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  7.  25
    A result on propositional logics having the disjunction property.Robert E. Kirk - 1982 - Notre Dame Journal of Formal Logic 23 (1):71-74.
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  8. Complementarity as a model for east-west integrative philosophy.Robert E. Allinson - 1998 - Journal of Chinese Philosophy 25 (4):505-517.
    The discovery of a letter in the Niels Bohr archives written by Bohr to a Danish schoolteacher in which he reveals his early knowledge of the Daodejing led the present author on a search to unveil the influence of the philosophy of Yin-Yang on Bohr's famed complementarity principle in Western physics. This paper recounts interviews with his son, Hans, who recalls Bohr reading a translated copy of Laozi, as well as Hanna Rosental, close friend and associate who also confirms the (...)
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  9. On Chuang Tzu as a Deconstructionist with a Difference.Robert E. Allinson - 2003 - Journal of Chinese Philosophy 30 (3-4):487-500.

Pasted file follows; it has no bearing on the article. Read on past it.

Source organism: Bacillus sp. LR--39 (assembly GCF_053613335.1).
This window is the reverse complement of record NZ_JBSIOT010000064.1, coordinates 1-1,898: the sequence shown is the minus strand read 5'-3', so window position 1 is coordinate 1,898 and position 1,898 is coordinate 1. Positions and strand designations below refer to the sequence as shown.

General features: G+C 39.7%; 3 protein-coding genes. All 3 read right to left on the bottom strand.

The common understanding of Chuang-Tzu as one of the earliest deconstructionists is only half true. This article sets out to challenge conventional characterizations of Chuang-Tzu by adding the important caveat that not only is he a philosophical deconstructionist but that his writings also reveal a non-relativistic, transcendental basis to understanding. The road to such understanding, as argued by this author, can be found in Chuang-Tzu’s emphasis on the illusory or dream-like nature of the self and, by extension, the subject-object dichotomy (...)
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  10.  21
    On the intuitionistic equivalential calculus.Robert E. Tax - 1973 - Notre Dame Journal of Formal Logic 14 (4):448-456.
  11.  85
    Having your cake and eating it, too: Evaluation and trans-evaluation in Chuang Tzu and Nietzsche.Robert E. Allinson - 1986 - Journal of Chinese Philosophy 13 (4):429-443.
    If we peruse the Chuang Tzu (Zhuangzi) and the Nietzschean corpus, we will find numerous examples of evaluative statements. And yet, both Chuang Tzu and Nietzsche are well known for their critique of conventional value distinctions. Time and again they argue that our conventional value distinctions are invalid and sometimes even harmful. Are these two philosophers justified in making what appear to be self-negating claims? This essay offers a line of argument to justify their employment of evaluative language while at (...)
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  12. Philosophical messages in the medium of spoken language.Robert E. Remez & J. D. Trout - 2009 - In Matthew Nudds & Casey O'Callaghan (eds.), Sounds and Perception: New Philosophical Essays. Oxford, GB: Oxford University Press UK.
     
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  13.  21